Election is drawing luke-warm interest
Baldwin City and area residents haven't exactly beaten a path to the Douglas County Clerk's office to file for the upcoming city council and school board elections.
So far, only three candidates have officially declared their intentions -- two of them for the mayor's position and one for school board. Incumbent mayor Ken Hayes has filed for re-election and Gary Walbridge has also filed for the seat. There are two other openings on the council, technically, but a third will also be up for grabs. Doug Mays is the lone candidate to file so far for four school board openings.
The other position that's been freed up on the council is the one held by Tony Brown. He was appointed to fill the four-year term that Todd Cohen had won in the last election. Cohen resigned last spring when he moved to Lawrence. Brown was appointed to the opening and could have fulfilled that term, but instead chose to let the voters decide.
"I chose to run for council because I think the citizens of Baldwin City should be able to vote on how I'm doing so far," said Brown, adding that he hadn't filed yet, but will. "If a majority believes I am not representing their interests, then it's time for me to get off the council. On the other hand, if a majority of citizens give me a vote of confidence, then I will be happy to complete my term."
The other openings on the council are seats currently held by Ken Wagner and Amy Cleavinger. Wagner has said he won't run for re-election and Cleavinger has given that indication as well.
The Baldwin School Board will be without one of its long-time participants. Board president Ed Schulte announced at Monday night's meeting that he won't seek re-election. Schulte is the executive director of a new home health agency called Care Givers. The agency is based in Topeka, but will also serve Douglas County. He said he has enjoyed the school board and will miss the people.
"It's been enjoyable and it's been rewarding," Schulte said. "It's been a pleasure working with a professional staff that are all dedicated people. I will miss the people and it's been a good experience."
Another current member of the board, Ande Parks, said he will file for election, but hasn't yet. He was appointed last spring to serve the remainder of Stacy Cohen's position after she resigned and moved to Lawrence with her husband, Todd.
"I will be running to keep the seat I was appointed to last year," said Parks. "Being on the board has been very rewarding for me, and I'm looking forward to dedicating myself to a full term of service to Baldwin's students."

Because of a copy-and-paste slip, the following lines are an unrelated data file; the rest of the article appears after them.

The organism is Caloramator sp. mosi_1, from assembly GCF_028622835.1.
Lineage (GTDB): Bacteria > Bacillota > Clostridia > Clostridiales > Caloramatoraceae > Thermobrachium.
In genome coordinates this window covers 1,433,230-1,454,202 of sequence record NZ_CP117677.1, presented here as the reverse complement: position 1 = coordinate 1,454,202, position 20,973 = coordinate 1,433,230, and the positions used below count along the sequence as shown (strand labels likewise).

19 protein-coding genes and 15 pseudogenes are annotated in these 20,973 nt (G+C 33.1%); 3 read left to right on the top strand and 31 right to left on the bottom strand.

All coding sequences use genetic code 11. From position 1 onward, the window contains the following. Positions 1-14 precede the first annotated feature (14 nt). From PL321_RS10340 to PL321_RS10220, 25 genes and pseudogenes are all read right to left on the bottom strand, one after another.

Besides Schulte and Parks, other openings on the board are the seats currently held by Lonnie Broers and Chip Hornberger. No indications have been made there on whether they'll run again.
As for the mayor's race, Hayes has served for the last four years. Walbridge, also a native of Baldwin, served on the council in the late '80s and through the '90s. There's also the possibility of a third candidate filing, but that decision hasn't been made yet.
Hayes wants to stay the course with what's been accomplished during his tenure.
"My reason for running is we have a lot of initiatives under way and I'd like to see those to fruition," said Hayes. "Those include downtown revitalization, infrastructure upgrades, a long-term plan for the city and others."
Hayes also said he hadn't accomplished all he wanted to in the four year term.
"That answer would be yes and no," he said. "The utility infrastructure problems were at a much greater depth than what I imagined before taking office and consumed a lot more time than expected. But, I'm proud of my record for what has been accomplished in the last four years."
Walbridge was on the council from 1989 through 1997, which included a stint as council president. With that council experience, he thought he'd try something different this time around.
"I was on the council for eight years, gave it an eight-year hiatus and thought I'd give it another try," said Walbridge. "I've been wanting to get back on for some time. My wife and I talked about it and we decided now was the right time.
"I just thought I'd give the mayor's position a try because I haven't done that," he said.
Walbridge ran for a council seat in the 2001 election initially, but withdrew his name as a result of increased work commitments. He doesn't have problems with how the city has run since he got off the council and sees three items as the key issues.
"I think the issues, as always, are infrastructure, cost of city services and controlled growth," he said.
Candidates have until noon Jan. 25 to file for election at the Douglas County Clerk's office. The general election is slated for April 5. If there are enough candidates to warrant a primary, it would be March 1.